Friday 24 October, 2014

Viagra may be used to combat skin cancer

Published On: Wed, Nov 9th, 2011 | Skin cancer | By BioNews

Researchers have found that sildenafil, which is better known under its trade name, Viagra, may be used to treat malignant melanoma.

Professor Dr. Viktor Umansky, immunologist at DKFZ and University Medical Centre Mannheim and his team studied chronic inflammation caused by malignant melanoma.

For their research, they used genetically modified (transgenic) mice that spontaneously develop a type of skin cancer, which is very similar to human melanoma.

The melanoma mice were then given sildenafil. This substance had already been reported to improve tumour immunity in experimental animal models several times before.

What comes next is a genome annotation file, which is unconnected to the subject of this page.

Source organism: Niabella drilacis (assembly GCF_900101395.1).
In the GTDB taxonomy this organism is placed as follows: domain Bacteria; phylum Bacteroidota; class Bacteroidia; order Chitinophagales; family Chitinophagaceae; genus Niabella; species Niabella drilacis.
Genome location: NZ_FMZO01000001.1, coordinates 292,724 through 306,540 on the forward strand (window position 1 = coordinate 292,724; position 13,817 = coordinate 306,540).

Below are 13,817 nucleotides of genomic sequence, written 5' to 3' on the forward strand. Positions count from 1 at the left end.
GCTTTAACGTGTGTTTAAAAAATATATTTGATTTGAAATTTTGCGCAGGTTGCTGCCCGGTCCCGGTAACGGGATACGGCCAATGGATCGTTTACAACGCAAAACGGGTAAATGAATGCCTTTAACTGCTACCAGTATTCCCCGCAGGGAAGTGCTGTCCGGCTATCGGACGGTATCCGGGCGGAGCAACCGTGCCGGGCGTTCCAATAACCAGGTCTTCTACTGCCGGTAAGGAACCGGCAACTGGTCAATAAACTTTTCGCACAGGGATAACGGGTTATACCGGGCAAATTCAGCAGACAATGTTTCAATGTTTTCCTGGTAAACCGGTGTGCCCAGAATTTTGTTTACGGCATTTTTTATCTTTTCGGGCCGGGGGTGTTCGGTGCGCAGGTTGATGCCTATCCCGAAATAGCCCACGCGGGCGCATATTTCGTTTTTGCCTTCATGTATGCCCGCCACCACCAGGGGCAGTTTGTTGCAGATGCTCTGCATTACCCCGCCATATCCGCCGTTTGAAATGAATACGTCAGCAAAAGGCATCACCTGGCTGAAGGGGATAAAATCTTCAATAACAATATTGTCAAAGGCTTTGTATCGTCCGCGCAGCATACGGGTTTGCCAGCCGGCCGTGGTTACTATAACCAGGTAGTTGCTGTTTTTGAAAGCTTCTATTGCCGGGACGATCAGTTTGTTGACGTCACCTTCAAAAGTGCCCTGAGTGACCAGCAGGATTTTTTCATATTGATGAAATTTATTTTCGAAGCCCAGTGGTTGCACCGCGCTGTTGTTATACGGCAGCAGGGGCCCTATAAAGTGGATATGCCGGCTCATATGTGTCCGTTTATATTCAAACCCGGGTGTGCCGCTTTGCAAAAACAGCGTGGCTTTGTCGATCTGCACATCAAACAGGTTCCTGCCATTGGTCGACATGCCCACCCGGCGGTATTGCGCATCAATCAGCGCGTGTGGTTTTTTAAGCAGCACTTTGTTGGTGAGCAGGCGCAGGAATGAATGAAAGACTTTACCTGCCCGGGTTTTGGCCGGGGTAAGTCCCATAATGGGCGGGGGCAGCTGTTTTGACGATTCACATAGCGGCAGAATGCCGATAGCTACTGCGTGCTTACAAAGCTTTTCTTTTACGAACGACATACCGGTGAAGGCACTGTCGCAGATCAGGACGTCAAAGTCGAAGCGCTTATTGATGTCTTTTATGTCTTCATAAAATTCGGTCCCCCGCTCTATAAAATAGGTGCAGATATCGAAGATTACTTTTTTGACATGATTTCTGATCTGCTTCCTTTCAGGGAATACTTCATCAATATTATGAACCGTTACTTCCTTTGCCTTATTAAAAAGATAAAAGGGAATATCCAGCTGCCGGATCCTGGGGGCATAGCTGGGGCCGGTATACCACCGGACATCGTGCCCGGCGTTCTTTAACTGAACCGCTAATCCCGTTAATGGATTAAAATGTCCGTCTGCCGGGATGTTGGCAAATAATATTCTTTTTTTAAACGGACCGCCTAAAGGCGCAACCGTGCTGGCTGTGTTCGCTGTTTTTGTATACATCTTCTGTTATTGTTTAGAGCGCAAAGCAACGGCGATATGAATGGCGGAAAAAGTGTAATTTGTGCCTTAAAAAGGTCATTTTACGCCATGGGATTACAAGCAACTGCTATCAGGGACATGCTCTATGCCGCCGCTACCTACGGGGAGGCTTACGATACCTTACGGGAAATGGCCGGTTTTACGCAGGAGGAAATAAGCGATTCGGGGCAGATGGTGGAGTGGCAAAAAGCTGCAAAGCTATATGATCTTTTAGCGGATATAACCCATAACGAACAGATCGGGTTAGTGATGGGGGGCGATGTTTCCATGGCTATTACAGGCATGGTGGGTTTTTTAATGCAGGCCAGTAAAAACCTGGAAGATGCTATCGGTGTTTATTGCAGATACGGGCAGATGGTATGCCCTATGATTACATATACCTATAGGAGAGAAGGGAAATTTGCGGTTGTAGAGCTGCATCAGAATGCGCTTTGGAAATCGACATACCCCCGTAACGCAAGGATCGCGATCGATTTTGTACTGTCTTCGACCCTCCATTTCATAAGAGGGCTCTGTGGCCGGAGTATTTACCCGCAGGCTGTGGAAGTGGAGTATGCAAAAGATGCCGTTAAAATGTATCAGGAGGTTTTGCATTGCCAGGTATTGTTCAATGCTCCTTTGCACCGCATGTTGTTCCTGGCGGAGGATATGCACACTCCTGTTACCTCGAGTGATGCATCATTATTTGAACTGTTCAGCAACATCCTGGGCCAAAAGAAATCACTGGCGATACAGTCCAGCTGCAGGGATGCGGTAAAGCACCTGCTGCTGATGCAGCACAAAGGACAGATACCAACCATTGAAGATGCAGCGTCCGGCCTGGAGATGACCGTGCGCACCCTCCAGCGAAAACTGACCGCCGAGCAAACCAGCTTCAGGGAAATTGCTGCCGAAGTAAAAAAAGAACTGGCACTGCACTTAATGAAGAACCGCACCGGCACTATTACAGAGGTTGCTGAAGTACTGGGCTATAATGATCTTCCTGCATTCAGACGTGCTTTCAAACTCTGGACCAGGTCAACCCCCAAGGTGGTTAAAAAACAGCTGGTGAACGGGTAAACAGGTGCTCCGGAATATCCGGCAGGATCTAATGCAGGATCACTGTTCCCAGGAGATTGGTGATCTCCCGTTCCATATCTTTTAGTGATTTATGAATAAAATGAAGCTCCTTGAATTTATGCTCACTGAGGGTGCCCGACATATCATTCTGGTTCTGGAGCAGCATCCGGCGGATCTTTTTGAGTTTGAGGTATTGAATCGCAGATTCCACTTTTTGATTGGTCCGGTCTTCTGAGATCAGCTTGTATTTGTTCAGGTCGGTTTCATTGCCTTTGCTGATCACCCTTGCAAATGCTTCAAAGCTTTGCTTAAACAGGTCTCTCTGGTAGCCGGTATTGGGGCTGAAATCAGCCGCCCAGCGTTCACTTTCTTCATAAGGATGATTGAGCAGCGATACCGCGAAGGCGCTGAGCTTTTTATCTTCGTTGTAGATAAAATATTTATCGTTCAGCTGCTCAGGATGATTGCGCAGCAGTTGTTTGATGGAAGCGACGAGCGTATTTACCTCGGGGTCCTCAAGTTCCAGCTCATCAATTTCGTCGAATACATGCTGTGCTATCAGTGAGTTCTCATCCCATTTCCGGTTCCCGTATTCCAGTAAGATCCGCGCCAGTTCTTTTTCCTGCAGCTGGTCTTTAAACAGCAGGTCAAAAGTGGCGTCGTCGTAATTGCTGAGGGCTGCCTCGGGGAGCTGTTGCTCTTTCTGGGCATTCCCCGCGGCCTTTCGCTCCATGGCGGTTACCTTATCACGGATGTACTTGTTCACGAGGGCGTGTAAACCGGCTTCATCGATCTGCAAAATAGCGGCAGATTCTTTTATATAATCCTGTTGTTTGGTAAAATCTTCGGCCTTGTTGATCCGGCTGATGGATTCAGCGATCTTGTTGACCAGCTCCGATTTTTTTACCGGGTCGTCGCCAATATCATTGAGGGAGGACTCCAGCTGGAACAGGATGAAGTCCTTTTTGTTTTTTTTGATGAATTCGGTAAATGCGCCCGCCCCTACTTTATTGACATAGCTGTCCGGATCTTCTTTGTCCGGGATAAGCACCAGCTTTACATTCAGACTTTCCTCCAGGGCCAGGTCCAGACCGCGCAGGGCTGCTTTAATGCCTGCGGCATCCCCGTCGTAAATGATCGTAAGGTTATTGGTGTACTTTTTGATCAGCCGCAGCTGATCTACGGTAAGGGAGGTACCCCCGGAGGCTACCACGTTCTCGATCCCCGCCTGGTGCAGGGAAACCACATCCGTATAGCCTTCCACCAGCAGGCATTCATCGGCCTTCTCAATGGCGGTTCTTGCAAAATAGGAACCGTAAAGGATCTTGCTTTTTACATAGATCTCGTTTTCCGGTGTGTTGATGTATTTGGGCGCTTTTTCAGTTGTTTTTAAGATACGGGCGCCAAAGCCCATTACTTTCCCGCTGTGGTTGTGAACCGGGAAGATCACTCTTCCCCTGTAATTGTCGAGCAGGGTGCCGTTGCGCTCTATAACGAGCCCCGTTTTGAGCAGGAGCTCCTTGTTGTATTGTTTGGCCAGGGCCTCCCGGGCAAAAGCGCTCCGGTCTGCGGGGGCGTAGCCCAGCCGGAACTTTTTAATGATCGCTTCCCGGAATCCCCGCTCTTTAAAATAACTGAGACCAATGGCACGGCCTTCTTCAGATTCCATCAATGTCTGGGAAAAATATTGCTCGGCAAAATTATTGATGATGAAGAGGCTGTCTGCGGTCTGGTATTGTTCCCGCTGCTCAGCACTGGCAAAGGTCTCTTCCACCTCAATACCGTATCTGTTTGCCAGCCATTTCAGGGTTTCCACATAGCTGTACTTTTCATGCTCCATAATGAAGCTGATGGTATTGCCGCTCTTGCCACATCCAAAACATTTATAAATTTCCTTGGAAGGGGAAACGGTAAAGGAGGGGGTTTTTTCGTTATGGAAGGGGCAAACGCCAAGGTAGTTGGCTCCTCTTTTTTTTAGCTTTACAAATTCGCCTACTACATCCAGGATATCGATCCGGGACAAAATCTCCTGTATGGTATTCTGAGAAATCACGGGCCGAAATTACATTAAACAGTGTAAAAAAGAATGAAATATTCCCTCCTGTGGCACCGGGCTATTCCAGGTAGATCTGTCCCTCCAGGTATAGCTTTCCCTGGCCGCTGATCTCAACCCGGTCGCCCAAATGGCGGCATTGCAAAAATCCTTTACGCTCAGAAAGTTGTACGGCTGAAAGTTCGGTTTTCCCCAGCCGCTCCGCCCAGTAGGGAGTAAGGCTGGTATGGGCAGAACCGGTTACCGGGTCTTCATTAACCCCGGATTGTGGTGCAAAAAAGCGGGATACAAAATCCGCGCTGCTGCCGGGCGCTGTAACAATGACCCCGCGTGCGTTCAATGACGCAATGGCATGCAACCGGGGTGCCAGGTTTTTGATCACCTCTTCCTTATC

Of the mice that had been given the substance with their drinking water, more than twice as many were still alive after about seven weeks compared to their untreated fellows.

In the animals that had been treated, both the number of tumour-specific T cells and the level of activating molecules had returned to normal.

This means that sildenafil successfully neutralizes the chronic inflammation in the melanoma environment and combats the immunosuppressive activity of MDSC.

“Our research approach is special because the disease takes a very similar course in mice as melanoma does in humans,” Viktor Umansky said explaining the medical relevance of his findings.

“Therefore, it is very well possible that sildenafil can also inhibit the immunosuppressive effects of inflammation and thus improve anti-tumour immunity in people with melanoma.

“In this way, the drug may contribute to achieving better treatment results in malignant melanoma,” he added.

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